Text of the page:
What grade school teaches us about our future

7 thoughts on “What grade school teaches us about our future”

  1. I try to unlearn every day. Last night my wife and I went on our first “baby sitter watching the kid” date (different then grandparents watching the kid date). We had a nice meal at a Burmese Restaurant and arguably some bad happy hour drinks. When we made it home I told my wife that we should do date night at home. We could buy some delicious cheese and desserts at the grocery store, wait until our son goes to bed, and then sit in our patio with the outdoor fireplace on and enjoy each other’s company. The cost would be $30-40 (if you really want expensive cheese) versus the $120 we spent.

    Unlearn date night. This can apply to many other things. Unlearn close shopping. Unlearn vacations. Unlearn drinking out (that killed my finances in my 20s. I would buy rounds left and right).

    1. Love this story! And I totally agree, having date night home is a great idea and certainly going against the norm. Making these types of choices is how people retire early!

  2. Funny enough, my neighbors do head to work in a Mercedes. I wonder what they think of me. 😉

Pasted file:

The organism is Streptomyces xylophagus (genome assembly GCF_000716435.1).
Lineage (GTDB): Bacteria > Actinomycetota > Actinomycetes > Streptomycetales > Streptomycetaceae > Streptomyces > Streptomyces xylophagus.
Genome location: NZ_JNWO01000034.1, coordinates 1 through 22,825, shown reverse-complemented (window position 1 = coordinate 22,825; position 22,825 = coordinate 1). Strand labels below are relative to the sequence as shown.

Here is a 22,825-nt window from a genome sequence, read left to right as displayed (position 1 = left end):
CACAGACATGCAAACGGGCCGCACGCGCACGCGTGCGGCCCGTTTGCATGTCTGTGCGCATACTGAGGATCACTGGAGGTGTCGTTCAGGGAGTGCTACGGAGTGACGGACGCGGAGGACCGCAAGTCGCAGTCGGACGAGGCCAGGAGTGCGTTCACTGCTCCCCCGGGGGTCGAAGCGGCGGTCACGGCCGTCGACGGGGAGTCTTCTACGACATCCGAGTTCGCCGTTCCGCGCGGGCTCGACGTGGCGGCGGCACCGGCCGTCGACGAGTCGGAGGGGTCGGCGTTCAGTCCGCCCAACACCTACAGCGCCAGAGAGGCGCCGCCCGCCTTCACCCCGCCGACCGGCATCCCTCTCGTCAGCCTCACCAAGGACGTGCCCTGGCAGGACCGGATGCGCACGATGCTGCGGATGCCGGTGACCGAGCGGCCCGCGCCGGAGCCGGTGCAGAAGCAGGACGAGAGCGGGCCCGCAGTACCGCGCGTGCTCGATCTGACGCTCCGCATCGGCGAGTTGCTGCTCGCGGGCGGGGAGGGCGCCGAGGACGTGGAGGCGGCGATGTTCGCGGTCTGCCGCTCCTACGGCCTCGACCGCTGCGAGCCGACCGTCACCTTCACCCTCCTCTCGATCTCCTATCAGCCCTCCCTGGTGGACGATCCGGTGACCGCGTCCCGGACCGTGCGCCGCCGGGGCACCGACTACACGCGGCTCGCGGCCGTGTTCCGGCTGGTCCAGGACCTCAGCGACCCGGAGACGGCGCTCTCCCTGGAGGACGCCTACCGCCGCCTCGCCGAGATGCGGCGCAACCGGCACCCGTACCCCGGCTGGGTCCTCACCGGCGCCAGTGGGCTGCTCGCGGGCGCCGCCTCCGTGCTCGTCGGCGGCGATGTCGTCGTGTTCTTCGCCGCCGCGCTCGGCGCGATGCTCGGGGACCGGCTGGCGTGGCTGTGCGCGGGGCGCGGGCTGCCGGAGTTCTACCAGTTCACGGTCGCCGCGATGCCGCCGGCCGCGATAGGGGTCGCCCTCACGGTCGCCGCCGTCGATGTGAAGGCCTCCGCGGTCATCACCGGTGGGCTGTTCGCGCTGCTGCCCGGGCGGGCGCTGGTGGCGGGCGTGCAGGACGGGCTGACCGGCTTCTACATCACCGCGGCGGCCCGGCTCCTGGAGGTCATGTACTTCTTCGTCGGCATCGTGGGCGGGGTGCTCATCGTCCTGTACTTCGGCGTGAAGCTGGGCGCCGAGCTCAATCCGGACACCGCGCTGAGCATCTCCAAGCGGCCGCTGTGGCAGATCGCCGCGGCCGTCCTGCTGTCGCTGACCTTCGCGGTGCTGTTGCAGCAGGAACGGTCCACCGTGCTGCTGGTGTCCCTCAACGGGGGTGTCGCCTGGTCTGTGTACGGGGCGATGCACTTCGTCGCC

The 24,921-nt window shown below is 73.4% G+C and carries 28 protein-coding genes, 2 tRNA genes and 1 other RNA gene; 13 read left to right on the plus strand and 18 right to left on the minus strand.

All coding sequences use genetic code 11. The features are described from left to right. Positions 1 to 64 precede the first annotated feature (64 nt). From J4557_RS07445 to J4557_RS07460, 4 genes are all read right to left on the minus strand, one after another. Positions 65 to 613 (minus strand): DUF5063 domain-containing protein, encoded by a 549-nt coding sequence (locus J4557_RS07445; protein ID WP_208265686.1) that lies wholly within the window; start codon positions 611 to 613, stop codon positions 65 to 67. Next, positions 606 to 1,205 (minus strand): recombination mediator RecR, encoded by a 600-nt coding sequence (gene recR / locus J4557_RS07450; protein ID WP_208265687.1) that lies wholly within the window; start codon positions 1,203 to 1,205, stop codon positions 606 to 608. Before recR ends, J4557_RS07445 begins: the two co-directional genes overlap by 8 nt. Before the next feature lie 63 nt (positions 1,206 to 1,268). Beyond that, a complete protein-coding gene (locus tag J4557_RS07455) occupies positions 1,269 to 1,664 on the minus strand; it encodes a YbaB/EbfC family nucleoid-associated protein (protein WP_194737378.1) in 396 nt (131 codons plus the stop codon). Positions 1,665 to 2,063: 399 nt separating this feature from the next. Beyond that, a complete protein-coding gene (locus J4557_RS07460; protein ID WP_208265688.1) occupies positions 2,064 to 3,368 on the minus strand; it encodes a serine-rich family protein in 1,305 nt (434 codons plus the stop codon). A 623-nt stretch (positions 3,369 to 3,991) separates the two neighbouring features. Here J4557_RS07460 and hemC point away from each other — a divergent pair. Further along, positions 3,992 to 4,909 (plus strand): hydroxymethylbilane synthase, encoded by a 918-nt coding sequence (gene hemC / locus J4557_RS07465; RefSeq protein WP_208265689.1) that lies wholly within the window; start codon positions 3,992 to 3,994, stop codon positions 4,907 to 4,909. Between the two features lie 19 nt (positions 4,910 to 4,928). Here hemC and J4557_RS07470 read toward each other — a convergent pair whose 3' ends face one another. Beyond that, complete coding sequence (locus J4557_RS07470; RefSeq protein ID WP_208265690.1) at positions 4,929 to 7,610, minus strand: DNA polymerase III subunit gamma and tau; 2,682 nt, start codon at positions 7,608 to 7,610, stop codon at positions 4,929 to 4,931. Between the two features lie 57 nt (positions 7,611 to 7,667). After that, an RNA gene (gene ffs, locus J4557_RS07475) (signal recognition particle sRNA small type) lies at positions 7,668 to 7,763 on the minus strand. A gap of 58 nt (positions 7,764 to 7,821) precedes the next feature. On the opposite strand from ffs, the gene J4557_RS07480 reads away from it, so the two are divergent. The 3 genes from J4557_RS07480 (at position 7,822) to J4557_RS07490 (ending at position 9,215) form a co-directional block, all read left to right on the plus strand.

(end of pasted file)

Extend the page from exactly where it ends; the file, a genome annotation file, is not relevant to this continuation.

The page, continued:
So many people believe learning is something you do in school. I have a different opinion about it — learning should be a lifelong process and the chief educator is YOU.

    I think many people do realize they need to save more, and focus on getting the financial ship righted… but making a change to an already well developed life is hard. Nobody wants to disrupt the status-quo when we already live pretty fantastic spoiled lives. Very few people would want to give up a Mercedes.

    It’s almost as if we pick up mass as we move through life. That mass keeps building and building until one day changing direction is an impossibly hard thing to do.

  3. That’s why I allocate time every single day to reading something. Some days I learn something new, but on others – just as importantly- I get good reminders and reinforcing of things I already know but might be slipping on.

    Great post – thanks for sharing.

  4. I love this! So much of reaching financial independence, or even financial stability, has to do with thinking outside the box and going against the flow of what everyone around you is doing. For several years we did that in some small ways (luckily we just don’t have expensive taste), and then we started thinking differently and continuing our financial education beyond the basics. The results have been substantial, though we aren’t FI yet. You’re right that it’s so important to keep learning and thinking!

  5. The rut is VERY real! We wake up like zombies and do the same thing over and over again. It’s one of the reasons why I published a post on encouraging people to take some time off and conduct some deep thought. SO MUCH can be uncovered if we take some time to think about different things!

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